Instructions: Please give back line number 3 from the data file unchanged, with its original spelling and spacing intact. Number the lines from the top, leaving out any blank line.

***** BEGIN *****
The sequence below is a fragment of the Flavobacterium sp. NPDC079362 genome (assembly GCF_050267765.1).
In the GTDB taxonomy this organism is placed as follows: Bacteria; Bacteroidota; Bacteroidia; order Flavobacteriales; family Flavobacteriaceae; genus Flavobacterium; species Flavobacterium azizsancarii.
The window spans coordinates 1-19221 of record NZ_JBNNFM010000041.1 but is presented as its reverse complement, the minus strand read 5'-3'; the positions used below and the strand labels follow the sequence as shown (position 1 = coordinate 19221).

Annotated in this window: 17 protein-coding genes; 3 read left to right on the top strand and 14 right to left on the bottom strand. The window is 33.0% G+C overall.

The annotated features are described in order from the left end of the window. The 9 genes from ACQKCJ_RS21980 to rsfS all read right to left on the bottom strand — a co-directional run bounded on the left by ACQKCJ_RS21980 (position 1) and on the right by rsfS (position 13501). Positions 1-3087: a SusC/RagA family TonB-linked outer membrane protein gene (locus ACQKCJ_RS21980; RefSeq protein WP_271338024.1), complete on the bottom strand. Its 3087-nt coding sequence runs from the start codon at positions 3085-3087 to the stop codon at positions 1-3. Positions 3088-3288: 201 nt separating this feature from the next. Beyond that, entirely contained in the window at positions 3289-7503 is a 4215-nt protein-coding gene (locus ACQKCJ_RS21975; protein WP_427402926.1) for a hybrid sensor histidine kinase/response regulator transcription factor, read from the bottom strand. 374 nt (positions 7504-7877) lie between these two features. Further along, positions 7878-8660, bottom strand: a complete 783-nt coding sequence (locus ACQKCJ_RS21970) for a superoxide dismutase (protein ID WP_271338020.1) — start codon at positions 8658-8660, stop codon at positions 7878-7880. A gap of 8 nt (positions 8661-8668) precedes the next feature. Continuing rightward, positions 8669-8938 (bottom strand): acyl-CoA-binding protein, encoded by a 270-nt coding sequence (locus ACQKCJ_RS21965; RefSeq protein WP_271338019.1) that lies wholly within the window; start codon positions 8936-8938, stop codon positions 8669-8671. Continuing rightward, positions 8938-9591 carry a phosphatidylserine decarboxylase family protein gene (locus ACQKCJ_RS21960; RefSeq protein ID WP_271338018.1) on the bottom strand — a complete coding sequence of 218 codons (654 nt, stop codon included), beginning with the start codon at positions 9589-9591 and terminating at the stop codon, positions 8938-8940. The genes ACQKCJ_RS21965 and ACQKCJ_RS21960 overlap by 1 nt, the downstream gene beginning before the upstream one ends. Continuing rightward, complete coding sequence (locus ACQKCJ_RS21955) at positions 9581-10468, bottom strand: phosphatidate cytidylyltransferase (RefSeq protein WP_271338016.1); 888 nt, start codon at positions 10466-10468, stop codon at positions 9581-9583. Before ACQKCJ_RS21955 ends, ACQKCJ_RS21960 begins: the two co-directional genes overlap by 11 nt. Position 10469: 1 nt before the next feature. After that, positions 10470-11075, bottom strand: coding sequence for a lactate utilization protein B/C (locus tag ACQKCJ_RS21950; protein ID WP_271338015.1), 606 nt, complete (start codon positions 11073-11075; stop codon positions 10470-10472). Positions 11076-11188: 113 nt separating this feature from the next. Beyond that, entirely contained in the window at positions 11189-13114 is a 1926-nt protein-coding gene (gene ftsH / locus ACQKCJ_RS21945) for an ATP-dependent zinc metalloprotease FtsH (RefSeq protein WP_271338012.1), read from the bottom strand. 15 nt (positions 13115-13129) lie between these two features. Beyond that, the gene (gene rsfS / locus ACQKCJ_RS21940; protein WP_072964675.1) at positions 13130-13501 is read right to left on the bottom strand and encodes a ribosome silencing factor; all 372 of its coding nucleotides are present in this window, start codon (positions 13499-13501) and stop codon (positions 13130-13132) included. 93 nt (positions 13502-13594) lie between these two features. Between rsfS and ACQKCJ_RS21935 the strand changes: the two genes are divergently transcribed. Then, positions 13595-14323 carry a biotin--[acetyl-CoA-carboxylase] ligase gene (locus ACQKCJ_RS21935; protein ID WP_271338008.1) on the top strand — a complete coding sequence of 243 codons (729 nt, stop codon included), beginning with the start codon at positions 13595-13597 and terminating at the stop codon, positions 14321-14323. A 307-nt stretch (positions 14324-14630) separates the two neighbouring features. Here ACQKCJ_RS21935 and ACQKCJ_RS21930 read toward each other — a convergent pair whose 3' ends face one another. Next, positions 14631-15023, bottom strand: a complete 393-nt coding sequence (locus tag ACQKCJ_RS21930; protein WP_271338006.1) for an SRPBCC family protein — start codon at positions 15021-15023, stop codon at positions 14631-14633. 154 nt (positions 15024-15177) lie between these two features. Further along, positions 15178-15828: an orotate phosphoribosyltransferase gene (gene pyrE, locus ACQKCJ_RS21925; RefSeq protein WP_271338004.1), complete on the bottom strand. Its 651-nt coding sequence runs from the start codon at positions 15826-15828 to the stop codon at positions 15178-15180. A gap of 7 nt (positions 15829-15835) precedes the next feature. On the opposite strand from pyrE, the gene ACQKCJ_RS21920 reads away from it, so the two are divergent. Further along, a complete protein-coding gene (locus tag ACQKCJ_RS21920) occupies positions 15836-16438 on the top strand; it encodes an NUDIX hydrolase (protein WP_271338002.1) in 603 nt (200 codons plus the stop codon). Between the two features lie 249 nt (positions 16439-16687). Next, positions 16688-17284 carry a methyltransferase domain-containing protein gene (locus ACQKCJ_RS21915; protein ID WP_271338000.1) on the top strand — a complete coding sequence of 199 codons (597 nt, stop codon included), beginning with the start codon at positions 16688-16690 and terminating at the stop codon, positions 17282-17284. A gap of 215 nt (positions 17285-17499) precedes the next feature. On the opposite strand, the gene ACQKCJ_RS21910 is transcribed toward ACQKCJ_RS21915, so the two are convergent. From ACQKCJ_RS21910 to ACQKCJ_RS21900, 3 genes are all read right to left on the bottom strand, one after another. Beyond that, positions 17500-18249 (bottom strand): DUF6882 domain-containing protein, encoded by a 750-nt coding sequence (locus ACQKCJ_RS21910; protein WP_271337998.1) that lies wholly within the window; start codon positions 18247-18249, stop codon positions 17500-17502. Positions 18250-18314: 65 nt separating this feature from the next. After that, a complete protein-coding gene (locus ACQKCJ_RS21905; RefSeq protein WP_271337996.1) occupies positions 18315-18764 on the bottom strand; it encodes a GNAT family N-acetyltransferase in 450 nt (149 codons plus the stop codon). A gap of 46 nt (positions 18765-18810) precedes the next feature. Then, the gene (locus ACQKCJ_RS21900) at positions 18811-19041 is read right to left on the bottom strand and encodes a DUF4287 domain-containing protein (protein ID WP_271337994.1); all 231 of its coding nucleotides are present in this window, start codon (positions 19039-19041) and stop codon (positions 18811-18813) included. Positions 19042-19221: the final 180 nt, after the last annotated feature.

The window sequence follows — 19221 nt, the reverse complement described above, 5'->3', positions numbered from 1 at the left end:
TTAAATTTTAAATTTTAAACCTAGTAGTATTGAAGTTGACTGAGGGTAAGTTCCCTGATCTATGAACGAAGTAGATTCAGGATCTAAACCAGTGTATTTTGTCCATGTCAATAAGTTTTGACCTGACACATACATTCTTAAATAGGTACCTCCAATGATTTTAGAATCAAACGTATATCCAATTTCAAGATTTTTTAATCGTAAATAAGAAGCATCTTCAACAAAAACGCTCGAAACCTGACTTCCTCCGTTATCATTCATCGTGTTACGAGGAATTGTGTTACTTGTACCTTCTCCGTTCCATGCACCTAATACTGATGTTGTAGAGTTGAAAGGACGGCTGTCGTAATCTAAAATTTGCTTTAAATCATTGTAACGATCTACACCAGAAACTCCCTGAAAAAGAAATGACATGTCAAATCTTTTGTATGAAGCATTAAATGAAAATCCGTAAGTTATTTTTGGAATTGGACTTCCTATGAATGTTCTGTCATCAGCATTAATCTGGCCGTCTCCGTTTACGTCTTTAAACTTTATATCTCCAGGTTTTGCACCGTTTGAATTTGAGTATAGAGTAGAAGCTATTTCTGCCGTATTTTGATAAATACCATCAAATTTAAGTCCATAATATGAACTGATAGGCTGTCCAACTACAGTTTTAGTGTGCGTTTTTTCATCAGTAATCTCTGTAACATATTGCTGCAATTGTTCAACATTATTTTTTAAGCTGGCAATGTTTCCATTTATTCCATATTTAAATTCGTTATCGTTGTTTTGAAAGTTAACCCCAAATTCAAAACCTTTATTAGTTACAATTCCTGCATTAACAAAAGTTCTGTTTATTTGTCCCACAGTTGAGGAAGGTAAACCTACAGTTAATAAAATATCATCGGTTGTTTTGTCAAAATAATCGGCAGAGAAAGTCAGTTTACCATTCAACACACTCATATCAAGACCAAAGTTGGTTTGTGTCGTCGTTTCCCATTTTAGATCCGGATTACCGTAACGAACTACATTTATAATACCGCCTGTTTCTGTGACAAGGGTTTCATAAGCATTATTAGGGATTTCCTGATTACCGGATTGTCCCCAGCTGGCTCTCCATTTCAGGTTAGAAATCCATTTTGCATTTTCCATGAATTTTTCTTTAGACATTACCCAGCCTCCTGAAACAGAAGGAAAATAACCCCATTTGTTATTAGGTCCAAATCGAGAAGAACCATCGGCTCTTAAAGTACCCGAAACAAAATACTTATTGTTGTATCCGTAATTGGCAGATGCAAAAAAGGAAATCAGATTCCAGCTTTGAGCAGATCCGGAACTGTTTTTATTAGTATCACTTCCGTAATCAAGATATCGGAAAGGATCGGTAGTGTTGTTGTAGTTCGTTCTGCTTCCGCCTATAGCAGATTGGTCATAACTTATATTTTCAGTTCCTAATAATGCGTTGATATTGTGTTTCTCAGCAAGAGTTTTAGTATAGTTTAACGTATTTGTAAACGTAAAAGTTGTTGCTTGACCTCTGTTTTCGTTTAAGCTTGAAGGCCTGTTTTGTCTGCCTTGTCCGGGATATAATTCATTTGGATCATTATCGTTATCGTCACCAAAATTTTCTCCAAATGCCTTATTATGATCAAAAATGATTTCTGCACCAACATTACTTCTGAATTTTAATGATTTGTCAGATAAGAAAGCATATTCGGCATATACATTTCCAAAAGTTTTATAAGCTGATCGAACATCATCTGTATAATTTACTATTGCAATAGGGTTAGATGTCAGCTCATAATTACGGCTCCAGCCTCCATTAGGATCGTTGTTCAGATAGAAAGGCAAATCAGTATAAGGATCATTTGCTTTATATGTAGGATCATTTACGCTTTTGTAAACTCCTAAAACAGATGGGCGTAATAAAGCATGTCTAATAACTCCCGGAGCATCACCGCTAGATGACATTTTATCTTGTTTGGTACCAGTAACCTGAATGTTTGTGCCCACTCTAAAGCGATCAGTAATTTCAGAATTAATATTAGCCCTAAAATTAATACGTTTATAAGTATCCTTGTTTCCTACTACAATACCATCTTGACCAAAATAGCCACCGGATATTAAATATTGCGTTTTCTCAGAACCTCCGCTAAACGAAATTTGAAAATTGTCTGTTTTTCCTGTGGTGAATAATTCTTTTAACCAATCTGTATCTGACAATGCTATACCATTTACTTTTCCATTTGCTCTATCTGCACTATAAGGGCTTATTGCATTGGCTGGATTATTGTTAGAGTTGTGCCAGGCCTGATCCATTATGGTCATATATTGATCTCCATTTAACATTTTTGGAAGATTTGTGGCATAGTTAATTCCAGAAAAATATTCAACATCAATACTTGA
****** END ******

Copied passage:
The window spans coordinates 1-19221 of record NZ_JBNNFM010000041.1 but is presented as its reverse complement, the minus strand read 5'-3'; the positions used below and the strand labels follow the sequence as shown (position 1 = coordinate 19221).